Mistral Wine Store in São Paulo, Brazil by Studio Arthur Casas

Mistral Wine Store in São Paulo, Brazil by Studio Arthur Casas

Architects: Studio Arthur Casas
Location: São Paulo, Brazil
Year: 2012
Area: 1.076 ft²/ 100 m²
Photo courtesy: Fernando Guerra

The wine distributor Mistral presented Studio Arthur Casas with the challenge of creating a store that would innovate the way their clients approach the wine world. Most of their sales are done through the internet, we had to conceive a space that would showcase the wine in a recreational way, justifying the physical presence of the client, attracting both new customers and connoisseurs.


The 100 square meters store is relatively small for the extent of the program: sales space, cellar, storage, interactive gallery, reading room and wine tasting. Adopting the curve seemed like the natural solution to integrate this multiplicity of spaces and evoke the sensorial perceptions of the wine.


We aimed to invite the customer to discover the unique content of each bottle. The curve creates a path where the spaces appear gradually. Suspended bottles follow the organic shape, formed by a backlight topped by a wood lath, giving the store an elegant and discrete atmosphere. A mirrored glass stripe hides several screens that are lit through the touch of white bottles placed in each wine section.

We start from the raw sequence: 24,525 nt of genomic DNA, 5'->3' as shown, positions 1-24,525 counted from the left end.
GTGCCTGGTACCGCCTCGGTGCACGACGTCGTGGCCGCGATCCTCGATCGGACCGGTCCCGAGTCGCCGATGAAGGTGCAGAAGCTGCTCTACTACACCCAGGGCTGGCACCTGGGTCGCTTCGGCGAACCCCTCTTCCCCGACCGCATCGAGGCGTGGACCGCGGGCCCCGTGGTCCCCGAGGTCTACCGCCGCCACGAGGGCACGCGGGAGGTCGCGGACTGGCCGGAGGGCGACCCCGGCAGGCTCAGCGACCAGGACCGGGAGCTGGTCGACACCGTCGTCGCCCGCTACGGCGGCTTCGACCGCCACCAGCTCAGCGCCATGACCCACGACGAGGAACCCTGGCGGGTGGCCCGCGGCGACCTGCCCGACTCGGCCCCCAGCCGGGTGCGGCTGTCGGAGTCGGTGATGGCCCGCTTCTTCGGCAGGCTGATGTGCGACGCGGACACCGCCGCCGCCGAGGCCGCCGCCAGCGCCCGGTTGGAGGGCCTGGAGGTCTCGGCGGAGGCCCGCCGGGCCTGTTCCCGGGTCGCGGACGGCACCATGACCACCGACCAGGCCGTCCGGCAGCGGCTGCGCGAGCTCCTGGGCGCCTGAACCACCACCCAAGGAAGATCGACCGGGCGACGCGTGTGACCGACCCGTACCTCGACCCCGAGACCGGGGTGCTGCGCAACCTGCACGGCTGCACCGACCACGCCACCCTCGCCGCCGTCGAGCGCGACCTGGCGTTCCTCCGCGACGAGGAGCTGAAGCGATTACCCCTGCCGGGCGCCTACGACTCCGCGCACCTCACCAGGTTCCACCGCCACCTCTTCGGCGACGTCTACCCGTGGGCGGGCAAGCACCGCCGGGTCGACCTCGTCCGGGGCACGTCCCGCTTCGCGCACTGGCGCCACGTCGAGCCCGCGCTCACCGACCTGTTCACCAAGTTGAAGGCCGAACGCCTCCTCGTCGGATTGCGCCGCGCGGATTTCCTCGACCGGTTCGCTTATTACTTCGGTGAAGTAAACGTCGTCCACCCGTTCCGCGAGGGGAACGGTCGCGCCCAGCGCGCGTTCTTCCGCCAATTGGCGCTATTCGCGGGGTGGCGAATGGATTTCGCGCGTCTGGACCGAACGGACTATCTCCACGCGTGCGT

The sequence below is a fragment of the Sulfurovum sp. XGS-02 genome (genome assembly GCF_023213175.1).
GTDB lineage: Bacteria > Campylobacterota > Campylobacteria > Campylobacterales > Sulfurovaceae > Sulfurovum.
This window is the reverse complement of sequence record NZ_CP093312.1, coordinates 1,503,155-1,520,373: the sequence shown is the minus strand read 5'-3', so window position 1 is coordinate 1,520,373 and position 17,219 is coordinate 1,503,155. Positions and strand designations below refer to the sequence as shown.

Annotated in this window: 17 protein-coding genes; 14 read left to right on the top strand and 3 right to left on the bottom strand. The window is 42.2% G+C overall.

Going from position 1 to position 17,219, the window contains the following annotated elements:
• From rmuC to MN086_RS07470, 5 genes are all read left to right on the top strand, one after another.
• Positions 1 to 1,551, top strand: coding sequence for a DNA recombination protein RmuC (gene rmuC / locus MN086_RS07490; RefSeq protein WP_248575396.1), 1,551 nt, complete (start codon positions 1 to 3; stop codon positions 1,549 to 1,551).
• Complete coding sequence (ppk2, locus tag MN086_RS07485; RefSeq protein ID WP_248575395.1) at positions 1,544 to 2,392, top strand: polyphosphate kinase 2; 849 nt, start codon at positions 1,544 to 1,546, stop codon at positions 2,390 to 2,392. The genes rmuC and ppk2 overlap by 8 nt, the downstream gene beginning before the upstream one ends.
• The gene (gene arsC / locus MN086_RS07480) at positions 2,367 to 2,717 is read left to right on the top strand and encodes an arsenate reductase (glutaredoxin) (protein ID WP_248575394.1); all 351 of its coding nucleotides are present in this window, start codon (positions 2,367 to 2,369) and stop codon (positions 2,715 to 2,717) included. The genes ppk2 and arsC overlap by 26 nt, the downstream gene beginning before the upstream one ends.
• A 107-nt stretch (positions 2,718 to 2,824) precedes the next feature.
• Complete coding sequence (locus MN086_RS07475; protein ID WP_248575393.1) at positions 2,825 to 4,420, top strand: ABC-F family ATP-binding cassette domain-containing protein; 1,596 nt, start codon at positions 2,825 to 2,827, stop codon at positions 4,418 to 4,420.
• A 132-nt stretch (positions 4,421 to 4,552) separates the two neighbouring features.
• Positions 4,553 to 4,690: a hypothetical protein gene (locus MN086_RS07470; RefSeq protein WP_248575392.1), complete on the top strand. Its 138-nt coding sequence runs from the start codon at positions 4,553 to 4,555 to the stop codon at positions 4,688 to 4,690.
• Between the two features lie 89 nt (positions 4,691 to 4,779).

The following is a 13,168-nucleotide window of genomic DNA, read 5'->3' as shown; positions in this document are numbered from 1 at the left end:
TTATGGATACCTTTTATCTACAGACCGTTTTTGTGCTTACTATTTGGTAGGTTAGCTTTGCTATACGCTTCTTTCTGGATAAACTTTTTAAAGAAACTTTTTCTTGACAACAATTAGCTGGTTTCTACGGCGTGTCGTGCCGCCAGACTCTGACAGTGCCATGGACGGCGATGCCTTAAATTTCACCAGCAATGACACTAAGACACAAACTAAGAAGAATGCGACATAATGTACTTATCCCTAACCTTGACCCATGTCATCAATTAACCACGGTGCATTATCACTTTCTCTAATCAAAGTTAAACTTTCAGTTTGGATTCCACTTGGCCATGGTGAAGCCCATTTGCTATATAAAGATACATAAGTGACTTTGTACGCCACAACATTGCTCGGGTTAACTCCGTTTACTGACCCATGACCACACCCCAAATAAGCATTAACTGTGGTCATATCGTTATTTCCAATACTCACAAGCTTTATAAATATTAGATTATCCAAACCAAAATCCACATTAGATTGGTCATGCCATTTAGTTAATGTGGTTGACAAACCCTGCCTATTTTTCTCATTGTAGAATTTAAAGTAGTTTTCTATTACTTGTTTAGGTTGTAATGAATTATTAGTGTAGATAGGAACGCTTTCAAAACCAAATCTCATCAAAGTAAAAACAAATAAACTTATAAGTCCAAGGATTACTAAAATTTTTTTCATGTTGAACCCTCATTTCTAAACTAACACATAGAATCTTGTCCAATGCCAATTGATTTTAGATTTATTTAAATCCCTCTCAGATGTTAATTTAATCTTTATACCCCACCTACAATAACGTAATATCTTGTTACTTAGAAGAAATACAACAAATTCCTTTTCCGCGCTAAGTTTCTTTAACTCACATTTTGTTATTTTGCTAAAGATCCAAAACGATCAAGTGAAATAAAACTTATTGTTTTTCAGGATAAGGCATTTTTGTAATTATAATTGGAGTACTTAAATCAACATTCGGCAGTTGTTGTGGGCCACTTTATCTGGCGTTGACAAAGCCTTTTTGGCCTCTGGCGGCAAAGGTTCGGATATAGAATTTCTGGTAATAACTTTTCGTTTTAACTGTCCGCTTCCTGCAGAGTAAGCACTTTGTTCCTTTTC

The bottles are exposed in different manners according to the spaces, becoming a constant texture in the store. All the technical equipment is hidden within the walls. Separated from the main corridor by a glass door, a double height cellar has its own air conditioning system to store rare wines.


An interactive table was designed to showcase a monthly selection of wines, sensors underneath each bottle allows the related content to be projected in the table screen. The bottle becomes a cursor, as one twists it the information pops up such as location, interviews with producers, notations, etc.


The wood laths form a bookshelf in the back of the store, a Lina Bo Bardi chair inviting the customers to read next to a double height wall covered with bottles. A tasting space was created in the mezzanine, two assembling tables were designed to adapt to the number of guests.

In each space the bottles are presented in surprising ways, even though omnipresent the object is never monotonous, it becomes a texture that follows the context of each ambiance. Wine holds sensations and stories that are extremely diverse; suggesting the multiplicity of possibilities in discovering the content of a wine bottle was the starting point of the architectural project.

In Mistral presentation of the product cannot be dissociated of the information it contains. This project tries to bring together architecture, product, information and interaction into one single entity.

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